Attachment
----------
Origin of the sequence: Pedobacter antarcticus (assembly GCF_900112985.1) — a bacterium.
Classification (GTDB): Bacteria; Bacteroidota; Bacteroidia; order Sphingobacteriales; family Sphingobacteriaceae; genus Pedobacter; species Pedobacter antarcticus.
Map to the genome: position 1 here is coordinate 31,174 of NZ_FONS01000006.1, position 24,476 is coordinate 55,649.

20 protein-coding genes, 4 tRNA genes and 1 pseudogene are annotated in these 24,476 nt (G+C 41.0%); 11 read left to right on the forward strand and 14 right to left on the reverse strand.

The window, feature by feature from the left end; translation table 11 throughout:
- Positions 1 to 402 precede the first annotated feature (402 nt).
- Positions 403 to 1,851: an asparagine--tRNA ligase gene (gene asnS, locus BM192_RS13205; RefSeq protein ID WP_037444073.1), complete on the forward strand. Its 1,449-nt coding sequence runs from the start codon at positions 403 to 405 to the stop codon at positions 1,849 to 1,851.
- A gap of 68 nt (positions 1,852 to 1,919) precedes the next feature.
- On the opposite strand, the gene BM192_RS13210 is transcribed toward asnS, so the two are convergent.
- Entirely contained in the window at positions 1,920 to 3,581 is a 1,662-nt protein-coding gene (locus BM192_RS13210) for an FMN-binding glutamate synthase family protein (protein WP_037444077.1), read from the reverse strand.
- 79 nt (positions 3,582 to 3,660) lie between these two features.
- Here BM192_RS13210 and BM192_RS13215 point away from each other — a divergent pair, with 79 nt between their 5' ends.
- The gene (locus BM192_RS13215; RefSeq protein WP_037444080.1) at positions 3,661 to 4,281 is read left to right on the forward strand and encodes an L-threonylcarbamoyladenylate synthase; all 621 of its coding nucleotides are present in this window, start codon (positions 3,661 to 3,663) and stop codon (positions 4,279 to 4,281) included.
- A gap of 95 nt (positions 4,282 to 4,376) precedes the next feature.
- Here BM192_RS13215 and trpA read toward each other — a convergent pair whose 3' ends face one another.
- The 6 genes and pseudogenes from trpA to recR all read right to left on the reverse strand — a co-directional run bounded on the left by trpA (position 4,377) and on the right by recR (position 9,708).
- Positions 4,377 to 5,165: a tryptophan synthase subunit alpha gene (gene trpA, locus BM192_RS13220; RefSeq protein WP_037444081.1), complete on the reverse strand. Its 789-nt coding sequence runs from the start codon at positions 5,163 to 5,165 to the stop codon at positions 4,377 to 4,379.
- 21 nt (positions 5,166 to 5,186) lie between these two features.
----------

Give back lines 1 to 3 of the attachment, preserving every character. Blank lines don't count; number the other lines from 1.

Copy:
Origin of the sequence: Pedobacter antarcticus (assembly GCF_900112985.1) — a bacterium.
Classification (GTDB): Bacteria; Bacteroidota; Bacteroidia; order Sphingobacteriales; family Sphingobacteriaceae; genus Pedobacter; species Pedobacter antarcticus.
Map to the genome: position 1 here is coordinate 31,174 of NZ_FONS01000006.1, position 24,476 is coordinate 55,649.